The capacity to shift experiential perspective-from within one's subjective experience onto that experience-is fundamental to being human. Scholars have long theorized that this metacognitive capacity-which we refer to as decentering-may play an important role in mental health. To help illuminate this mental phenomenon and its links to mental health, we critically examine decentering-related constructs and their respective literatures (e.g., self-distanced perspective, cognitive distancing, cognitive defusion). First, we introduce a novel metacognitive processes model of decentering. Specifically, we propose that, to varying degrees, decentering-related constructs reflect a common mental phenomenon subserved by three interrelated metacognitive processes: meta-awareness, disidentification from internal experience, and reduced reactivity to thought content. Second, we examine extant research linking decentering-related constructs and their underlying metacognitive processes to mental health. We conclude by proposing future directions for research that transcends decentering-related constructs in an effort to advance the field's understanding of this facet of human experience and its role in (mal)adaptation.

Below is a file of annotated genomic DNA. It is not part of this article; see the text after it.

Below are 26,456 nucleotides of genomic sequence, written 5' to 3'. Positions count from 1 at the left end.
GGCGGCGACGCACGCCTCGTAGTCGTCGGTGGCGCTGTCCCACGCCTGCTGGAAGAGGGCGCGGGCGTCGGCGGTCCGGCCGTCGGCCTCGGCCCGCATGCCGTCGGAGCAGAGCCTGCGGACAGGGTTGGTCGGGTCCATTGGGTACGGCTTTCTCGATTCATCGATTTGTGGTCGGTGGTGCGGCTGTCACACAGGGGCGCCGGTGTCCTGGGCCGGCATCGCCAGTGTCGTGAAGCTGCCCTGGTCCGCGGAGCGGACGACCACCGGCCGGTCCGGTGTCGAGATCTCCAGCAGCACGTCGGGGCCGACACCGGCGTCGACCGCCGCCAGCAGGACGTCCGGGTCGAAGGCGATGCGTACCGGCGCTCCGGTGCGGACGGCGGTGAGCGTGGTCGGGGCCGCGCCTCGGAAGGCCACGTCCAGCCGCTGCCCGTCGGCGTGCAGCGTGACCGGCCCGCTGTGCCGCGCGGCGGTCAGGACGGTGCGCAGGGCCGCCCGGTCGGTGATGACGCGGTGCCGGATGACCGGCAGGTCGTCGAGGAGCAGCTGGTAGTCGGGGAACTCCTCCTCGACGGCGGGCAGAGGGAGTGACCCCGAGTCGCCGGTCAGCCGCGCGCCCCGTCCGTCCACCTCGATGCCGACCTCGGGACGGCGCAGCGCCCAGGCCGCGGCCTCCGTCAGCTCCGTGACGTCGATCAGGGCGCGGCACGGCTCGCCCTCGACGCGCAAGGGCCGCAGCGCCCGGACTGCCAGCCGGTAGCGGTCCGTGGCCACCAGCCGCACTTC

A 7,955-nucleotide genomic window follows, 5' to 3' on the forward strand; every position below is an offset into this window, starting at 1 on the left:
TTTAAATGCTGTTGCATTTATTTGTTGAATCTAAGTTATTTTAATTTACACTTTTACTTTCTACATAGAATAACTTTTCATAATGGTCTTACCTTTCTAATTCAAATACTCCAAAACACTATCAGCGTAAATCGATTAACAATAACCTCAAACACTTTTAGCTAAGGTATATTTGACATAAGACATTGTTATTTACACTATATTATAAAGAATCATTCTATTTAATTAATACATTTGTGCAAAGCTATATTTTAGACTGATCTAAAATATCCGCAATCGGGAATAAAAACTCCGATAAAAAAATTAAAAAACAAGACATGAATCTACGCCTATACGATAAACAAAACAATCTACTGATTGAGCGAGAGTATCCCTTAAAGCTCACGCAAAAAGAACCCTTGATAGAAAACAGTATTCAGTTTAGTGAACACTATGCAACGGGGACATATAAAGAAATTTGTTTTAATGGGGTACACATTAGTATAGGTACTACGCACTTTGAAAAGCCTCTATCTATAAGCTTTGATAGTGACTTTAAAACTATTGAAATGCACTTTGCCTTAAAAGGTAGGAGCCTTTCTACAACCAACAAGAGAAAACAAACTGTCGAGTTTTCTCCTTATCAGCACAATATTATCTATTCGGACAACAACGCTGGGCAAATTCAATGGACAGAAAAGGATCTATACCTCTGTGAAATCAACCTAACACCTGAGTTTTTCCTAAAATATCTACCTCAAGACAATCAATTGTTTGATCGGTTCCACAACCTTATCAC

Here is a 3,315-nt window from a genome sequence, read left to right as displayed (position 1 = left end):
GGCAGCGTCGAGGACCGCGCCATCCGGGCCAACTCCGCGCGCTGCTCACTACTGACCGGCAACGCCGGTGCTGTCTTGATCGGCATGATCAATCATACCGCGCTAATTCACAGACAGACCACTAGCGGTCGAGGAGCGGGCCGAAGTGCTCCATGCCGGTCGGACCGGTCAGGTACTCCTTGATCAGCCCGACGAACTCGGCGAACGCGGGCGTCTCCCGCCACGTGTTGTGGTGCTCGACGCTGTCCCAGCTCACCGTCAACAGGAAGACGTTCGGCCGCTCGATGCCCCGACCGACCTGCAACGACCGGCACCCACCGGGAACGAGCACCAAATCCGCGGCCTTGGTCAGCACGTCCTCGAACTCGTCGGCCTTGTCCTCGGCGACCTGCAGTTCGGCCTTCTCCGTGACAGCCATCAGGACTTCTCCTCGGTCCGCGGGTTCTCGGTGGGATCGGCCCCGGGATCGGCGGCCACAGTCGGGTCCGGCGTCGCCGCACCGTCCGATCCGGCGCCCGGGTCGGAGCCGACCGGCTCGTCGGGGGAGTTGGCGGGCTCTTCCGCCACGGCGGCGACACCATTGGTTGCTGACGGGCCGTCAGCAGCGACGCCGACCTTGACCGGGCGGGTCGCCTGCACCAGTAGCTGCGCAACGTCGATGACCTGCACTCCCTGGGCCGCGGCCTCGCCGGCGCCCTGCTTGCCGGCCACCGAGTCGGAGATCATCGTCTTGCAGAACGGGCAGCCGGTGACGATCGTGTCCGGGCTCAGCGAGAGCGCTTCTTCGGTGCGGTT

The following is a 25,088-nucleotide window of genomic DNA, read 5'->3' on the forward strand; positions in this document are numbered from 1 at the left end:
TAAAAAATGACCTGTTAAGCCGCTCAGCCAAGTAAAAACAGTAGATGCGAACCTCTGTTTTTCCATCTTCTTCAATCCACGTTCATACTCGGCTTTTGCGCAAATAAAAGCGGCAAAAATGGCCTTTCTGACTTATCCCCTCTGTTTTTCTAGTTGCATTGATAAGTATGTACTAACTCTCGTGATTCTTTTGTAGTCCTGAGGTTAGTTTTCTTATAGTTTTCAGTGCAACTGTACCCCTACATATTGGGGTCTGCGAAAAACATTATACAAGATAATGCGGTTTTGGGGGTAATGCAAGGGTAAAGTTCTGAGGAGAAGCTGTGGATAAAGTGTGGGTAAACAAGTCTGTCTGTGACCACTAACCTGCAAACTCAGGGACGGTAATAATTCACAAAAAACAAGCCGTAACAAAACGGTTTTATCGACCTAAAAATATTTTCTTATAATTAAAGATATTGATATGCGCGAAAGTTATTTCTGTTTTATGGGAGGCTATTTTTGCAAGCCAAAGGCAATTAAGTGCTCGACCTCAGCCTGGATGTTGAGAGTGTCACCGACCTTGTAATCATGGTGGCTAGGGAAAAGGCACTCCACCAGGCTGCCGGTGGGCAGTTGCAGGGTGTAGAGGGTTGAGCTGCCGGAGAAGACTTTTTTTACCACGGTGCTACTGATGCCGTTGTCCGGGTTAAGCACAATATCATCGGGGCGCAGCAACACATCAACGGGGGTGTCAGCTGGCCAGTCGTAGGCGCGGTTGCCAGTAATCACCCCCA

Keywords: (dis)identification; (non)reactivity; cognitive (de)fusion; cognitive distancing; decentering; meta-awareness; metacognition; metacognitive awareness; mindfulness; psychological distance; self-as-context; self-distanced perspective; self-referential processing.
© The Author(s) 2015.